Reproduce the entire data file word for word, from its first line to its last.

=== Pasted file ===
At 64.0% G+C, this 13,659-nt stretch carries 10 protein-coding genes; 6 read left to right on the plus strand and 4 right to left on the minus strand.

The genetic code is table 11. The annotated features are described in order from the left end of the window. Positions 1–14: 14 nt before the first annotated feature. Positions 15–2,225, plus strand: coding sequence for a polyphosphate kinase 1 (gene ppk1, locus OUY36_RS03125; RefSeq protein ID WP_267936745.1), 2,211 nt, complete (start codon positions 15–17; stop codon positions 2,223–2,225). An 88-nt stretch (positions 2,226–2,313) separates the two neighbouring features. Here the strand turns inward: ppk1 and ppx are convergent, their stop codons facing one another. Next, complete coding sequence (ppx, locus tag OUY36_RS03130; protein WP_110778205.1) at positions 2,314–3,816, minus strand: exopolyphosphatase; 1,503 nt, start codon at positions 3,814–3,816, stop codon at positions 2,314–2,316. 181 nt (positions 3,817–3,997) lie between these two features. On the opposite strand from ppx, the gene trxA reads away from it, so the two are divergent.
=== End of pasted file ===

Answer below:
At 64.0% G+C, this 13,659-nt stretch carries 10 protein-coding genes; 6 read left to right on the plus strand and 4 right to left on the minus strand.

The genetic code is table 11. The annotated features are described in order from the left end of the window. Positions 1–14: 14 nt before the first annotated feature. Positions 15–2,225, plus strand: coding sequence for a polyphosphate kinase 1 (gene ppk1, locus OUY36_RS03125; RefSeq protein ID WP_267936745.1), 2,211 nt, complete (start codon positions 15–17; stop codon positions 2,223–2,225). An 88-nt stretch (positions 2,226–2,313) separates the two neighbouring features. Here the strand turns inward: ppk1 and ppx are convergent, their stop codons facing one another. Next, complete coding sequence (ppx, locus tag OUY36_RS03130; protein WP_110778205.1) at positions 2,314–3,816, minus strand: exopolyphosphatase; 1,503 nt, start codon at positions 3,814–3,816, stop codon at positions 2,314–2,316. 181 nt (positions 3,817–3,997) lie between these two features. On the opposite strand from ppx, the gene trxA reads away from it, so the two are divergent.